I’ll readily share my thoughts on pretty much any given subject, and my views have a tendency to be hardline, uncompromising and brutally honest. Although, from a proud Yorkshireman, you wouldn’t expect anything different – opinions are our speciality.
I’m a tolerant man; well, more than I used to be. However, things still get to me and I have to stand up for my little bit of the corner. Not everyone agrees with my views, some might be taken aback – but that’s not intentional. In my defence, I get hot-headed because I’m passionate about my country and what I believe is an erosion of its core values.
I certainly don’t consider myself a hateful person. I’ve got compassion – but I can’t sit idly by when we’ve people living on the streets, elderly struggling to keep warm and families on the breadline while gangs of kids are running roughshod around town. Like I say, these are my opinions, but I’ll admit that one is laced with an element of hypocrisy – I was no angel during my teens and beyond.
However, that and my garb, which to some portrays me as an anti-establishment thug, isn’t the full picture. In fact, being labelled and judged is something I’ve had to deal with throughout a majority of my life. In 1992, after years of struggles, I was diagnosed with Klinefelter syndrome. Only then did issues that had plagued my life truly make sense.
I was born in Bradford in 1961. My mother was a housewife turned dinner lady and my father a mechanic who later, like the majority of my family, worked on the buses. In many ways I wasn’t dissimilar to many teenagers – emotional and rebellious when presented with authority. However, unlike others of my age, puberty wasn’t the underlying cause. My condition, which at that time I was unaware of, stood in the way of that.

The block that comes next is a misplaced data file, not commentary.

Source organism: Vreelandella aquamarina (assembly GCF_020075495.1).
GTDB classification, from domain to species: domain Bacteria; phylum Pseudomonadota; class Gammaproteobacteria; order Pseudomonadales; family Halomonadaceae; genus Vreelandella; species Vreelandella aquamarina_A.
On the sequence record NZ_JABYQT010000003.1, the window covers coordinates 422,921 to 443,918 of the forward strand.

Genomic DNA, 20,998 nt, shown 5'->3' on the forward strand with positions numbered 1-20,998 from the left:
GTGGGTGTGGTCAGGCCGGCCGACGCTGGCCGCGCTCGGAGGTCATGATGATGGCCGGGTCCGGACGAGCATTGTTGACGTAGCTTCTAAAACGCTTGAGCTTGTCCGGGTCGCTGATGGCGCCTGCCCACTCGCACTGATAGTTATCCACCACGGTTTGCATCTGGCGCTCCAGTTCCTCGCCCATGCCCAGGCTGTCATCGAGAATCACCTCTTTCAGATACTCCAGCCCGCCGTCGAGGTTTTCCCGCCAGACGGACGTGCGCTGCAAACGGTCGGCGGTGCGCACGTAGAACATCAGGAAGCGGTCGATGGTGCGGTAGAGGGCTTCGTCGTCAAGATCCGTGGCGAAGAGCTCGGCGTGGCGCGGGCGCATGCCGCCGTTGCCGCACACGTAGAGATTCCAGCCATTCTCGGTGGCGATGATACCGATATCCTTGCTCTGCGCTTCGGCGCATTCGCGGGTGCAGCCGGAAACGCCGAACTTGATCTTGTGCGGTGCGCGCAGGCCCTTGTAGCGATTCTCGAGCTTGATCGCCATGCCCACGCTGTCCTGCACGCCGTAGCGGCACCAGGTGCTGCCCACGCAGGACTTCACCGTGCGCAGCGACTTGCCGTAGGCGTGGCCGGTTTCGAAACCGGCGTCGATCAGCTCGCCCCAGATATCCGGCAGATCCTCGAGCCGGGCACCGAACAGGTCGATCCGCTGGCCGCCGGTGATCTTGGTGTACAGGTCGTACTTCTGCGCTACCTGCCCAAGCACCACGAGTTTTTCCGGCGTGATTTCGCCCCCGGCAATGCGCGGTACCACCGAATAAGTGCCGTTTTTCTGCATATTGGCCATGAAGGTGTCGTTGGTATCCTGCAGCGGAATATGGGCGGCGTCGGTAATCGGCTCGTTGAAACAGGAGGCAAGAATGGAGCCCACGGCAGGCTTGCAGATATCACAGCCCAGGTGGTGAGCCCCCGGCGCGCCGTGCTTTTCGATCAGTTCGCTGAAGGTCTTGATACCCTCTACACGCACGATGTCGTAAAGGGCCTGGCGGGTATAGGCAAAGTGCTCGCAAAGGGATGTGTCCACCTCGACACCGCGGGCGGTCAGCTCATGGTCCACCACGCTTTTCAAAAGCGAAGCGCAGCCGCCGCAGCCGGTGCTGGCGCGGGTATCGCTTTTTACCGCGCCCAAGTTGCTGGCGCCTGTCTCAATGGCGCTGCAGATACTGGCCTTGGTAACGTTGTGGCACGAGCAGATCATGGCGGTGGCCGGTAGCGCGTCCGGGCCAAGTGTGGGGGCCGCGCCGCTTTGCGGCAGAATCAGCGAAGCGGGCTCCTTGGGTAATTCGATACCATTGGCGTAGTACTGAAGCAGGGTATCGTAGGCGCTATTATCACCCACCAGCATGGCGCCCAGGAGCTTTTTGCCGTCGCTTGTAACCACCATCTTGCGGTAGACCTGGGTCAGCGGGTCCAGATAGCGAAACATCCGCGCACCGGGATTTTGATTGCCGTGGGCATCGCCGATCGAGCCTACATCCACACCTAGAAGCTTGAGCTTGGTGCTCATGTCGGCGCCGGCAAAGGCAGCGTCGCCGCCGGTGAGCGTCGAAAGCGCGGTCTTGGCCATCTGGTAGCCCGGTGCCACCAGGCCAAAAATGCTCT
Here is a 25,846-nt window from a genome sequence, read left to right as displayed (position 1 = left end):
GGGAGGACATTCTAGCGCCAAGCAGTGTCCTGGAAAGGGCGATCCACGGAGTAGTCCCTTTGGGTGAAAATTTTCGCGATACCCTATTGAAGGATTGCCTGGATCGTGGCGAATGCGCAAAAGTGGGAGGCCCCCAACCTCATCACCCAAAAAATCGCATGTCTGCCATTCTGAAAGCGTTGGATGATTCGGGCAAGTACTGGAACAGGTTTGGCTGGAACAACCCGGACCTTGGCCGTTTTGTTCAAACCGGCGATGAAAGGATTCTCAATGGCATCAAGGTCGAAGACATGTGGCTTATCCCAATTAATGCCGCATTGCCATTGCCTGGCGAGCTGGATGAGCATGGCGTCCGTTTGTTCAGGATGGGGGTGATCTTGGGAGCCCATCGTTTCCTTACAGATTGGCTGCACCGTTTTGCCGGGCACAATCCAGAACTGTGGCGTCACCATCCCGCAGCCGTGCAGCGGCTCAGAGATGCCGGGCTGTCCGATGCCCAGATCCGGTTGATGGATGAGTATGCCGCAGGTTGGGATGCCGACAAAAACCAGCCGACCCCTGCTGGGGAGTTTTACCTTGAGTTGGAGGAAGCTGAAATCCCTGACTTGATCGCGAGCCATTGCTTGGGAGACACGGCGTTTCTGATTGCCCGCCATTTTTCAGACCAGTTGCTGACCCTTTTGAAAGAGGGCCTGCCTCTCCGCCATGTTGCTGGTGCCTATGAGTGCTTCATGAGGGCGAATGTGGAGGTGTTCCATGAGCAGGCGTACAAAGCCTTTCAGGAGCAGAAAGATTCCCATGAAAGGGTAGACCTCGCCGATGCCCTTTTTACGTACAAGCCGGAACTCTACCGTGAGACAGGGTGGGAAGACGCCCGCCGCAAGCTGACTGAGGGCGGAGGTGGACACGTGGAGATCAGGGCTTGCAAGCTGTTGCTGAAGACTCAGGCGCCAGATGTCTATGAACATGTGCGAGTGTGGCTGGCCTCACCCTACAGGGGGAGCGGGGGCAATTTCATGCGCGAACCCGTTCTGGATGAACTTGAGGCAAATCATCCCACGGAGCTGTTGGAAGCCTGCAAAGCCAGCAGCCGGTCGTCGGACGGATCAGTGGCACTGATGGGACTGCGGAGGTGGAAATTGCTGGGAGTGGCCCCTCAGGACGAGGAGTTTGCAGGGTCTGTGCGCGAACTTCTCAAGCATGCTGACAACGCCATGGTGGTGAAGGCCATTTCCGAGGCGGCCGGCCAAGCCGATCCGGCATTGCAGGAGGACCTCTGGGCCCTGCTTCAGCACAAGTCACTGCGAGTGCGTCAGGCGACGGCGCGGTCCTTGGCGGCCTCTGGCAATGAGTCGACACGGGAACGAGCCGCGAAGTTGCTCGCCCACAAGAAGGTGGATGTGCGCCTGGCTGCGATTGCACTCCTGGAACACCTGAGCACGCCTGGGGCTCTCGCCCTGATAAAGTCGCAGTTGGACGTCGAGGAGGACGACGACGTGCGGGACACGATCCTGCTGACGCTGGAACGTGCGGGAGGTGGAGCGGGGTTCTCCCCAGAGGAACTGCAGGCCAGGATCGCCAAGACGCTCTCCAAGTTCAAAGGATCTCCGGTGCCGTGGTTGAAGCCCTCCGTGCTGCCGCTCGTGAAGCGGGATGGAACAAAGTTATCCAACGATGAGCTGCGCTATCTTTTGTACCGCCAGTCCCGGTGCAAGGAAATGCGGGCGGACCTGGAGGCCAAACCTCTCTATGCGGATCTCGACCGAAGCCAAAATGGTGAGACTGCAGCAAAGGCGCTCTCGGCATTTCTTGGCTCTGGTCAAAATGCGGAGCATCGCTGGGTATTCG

It may sound like a cop-out, but when I was finally diagnosed it went a long way towards explaining my irrational behaviour. Mosaic Klinefelter syndrome (as I was later found to have) is a congenital condition where instead of the usual male XY chromosomes (XX being female) I had an additional X. Although still genetically male, my condition brought with it a host of problems including dyslexia, low energy, passive nature and, in later years, depression – but more troubling was several female traits. With insufficient testosterone to bring about puberty, my voice didn’t break, and with a low libido neither was I interested in girls. This, together with slight effeminate ways, led some to wrongly label me as gay. This amounted to more than enough ammo to be singled out by a school bully, who began to extort money from me. This led to me being placed on probation for theft, when the cash I’d been robbing from my parents wasn’t enough to pay him.
'I immediately felt at home alongside the loveable social misfits that made up the scooter scene'
With no factual explanation for my physical or emotion issues my self-esteem took a battering. I overcompensated by exerting my maleness; bravado that got me into all sorts of trouble. The upshot was that I left school with few qualifications. Although my job options were limited, I knew I didn’t want to follow the family habit of working on the buses. Instead, after a few short-lived jobs, I became a decorator – it was a good profession to be in, plus the decent pay helped me pay my fines.